Ryan is popular, has a legislative record, is comfortable in front of a camera, taps into socially conscious voters’ concerns, and backs up Romney’s financial policy push.
 
The Bad

While Ryan may attract more conservatives to Romney’s campaign, it risks dissuading two other demographics. Senior citizens are concerned about Ryan’s plans for Medicare, and we don’t know whether independents, whom are notoriously hard to poll, will back this move. As you might know, independents and swing voters decide US elections, but make up only a small part of the electorate.
 
The selection of Ryan also changes Romney’s message. For months he has been hammering Obama over the economy. Picking Ryan will immediately, and I mean immediately, change the national conversation towards entitlements, specifically Medicare. This is a risky ploy from a man who likes to calculate and plot and make sure he had made the right choice. Ryan is also not well-known nationwide - not anymore than many other politicians, anyway. Which means Team Obama will be doing their best to define him before November too.
 
Ryan’s plan to privatise Medicare is unsurprisingly unpopular amongst old people, who tend to vote Republican. There is actually an 18% point difference in support for Romney amongst young voters when compared to old voters, and Romney will need to be careful that Ryan’s Medicare plan doesn’t keep the old folks at home on voting day. Polls show senior citizens’ top two concerns are corruption in Washington DC, and entitlements (including Medicare and Social Security), while jobs and the economy is their seventh-most popular concern. Ryan’s previous budget proposals deal with entitlements, and Team Obama will most certainly be hitting the new Romney-Ryan pair with them in the most unflattering light.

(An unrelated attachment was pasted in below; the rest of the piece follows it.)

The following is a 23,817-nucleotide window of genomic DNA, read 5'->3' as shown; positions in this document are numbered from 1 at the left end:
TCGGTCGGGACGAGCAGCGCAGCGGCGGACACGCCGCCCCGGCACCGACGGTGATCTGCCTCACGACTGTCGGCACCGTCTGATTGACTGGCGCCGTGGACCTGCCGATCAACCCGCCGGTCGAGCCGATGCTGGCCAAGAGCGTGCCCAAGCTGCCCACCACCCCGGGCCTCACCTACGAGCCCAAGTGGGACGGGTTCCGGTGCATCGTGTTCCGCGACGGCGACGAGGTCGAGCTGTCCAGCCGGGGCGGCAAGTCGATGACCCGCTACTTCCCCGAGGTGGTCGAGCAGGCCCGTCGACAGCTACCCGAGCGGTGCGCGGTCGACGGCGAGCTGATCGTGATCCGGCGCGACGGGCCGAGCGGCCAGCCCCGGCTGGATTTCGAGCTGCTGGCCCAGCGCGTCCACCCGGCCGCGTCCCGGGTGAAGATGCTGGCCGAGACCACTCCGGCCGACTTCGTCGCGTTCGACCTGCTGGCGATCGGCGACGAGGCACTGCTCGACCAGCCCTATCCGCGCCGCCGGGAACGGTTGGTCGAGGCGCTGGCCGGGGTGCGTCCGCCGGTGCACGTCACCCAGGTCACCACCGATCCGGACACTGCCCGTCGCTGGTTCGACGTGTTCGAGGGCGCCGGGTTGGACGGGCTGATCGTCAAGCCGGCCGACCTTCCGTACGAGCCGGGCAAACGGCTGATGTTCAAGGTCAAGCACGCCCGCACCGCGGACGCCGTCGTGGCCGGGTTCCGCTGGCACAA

Romney’s most serious gap is undoubtedly foreign policy, and Paul Ryan does nothing to help fix this. While foreign policy is not likely to make any sort of significant impression on the outcome of the general election, Romney’s shortcomings here have been noted. In 2008 Barack Obama picked Joe Biden as his running mate, and one of the main reasons was Biden’s experience in foreign affairs (the other reason was the fact that Biden has experience, at all). Neither Romney nor Ryan have any military experience.
 
Republicans have a problem with minorities, or, in fact, anyone who isn’t a straight, white male. Women, black people, Hispanic people, homosexuals and so on tend to lean Democrat in elections (that’s not to say they all do, but more vote Democrat than Republican). It was for this reason people were hoping Romney would select someone like Marco Rubio or Kelly Ayotte to try and attract Hispanic voters or women. Polls don’t suggest this really makes a difference, and it would be little more than a token gesture if he had.
 
Read more on:    simon williamson  |  mitt romney  |  paul ryan  |  us  |  us elections 2012